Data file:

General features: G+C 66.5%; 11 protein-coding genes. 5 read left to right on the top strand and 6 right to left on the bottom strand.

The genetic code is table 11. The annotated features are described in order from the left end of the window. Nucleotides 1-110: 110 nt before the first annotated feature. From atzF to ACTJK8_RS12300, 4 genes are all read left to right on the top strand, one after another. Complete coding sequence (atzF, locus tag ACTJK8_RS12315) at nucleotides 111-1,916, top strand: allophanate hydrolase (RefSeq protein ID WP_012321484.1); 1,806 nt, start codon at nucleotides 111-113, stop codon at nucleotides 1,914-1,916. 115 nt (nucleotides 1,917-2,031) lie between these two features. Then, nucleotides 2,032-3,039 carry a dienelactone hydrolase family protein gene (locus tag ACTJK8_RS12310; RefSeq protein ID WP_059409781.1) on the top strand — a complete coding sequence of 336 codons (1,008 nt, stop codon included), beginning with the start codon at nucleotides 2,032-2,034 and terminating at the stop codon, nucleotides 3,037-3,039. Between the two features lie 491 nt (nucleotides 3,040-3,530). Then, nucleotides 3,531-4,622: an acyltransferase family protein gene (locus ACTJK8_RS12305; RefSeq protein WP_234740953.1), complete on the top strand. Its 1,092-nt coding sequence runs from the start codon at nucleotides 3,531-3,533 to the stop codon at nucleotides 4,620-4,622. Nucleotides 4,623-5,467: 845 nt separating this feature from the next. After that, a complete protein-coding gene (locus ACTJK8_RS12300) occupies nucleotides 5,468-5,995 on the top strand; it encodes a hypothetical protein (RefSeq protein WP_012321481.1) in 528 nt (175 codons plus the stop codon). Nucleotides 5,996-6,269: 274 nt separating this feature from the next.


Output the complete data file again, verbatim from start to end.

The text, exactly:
General features: G+C 66.5%; 11 protein-coding genes. 5 read left to right on the top strand and 6 right to left on the bottom strand.

The genetic code is table 11. The annotated features are described in order from the left end of the window. Nucleotides 1-110: 110 nt before the first annotated feature. From atzF to ACTJK8_RS12300, 4 genes are all read left to right on the top strand, one after another. Complete coding sequence (atzF, locus tag ACTJK8_RS12315) at nucleotides 111-1,916, top strand: allophanate hydrolase (RefSeq protein ID WP_012321484.1); 1,806 nt, start codon at nucleotides 111-113, stop codon at nucleotides 1,914-1,916. 115 nt (nucleotides 1,917-2,031) lie between these two features. Then, nucleotides 2,032-3,039 carry a dienelactone hydrolase family protein gene (locus tag ACTJK8_RS12310; RefSeq protein ID WP_059409781.1) on the top strand — a complete coding sequence of 336 codons (1,008 nt, stop codon included), beginning with the start codon at nucleotides 2,032-2,034 and terminating at the stop codon, nucleotides 3,037-3,039. Between the two features lie 491 nt (nucleotides 3,040-3,530). Then, nucleotides 3,531-4,622: an acyltransferase family protein gene (locus ACTJK8_RS12305; RefSeq protein WP_234740953.1), complete on the top strand. Its 1,092-nt coding sequence runs from the start codon at nucleotides 3,531-3,533 to the stop codon at nucleotides 4,620-4,622. Nucleotides 4,623-5,467: 845 nt separating this feature from the next. After that, a complete protein-coding gene (locus ACTJK8_RS12300) occupies nucleotides 5,468-5,995 on the top strand; it encodes a hypothetical protein (RefSeq protein WP_012321481.1) in 528 nt (175 codons plus the stop codon). Nucleotides 5,996-6,269: 274 nt separating this feature from the next.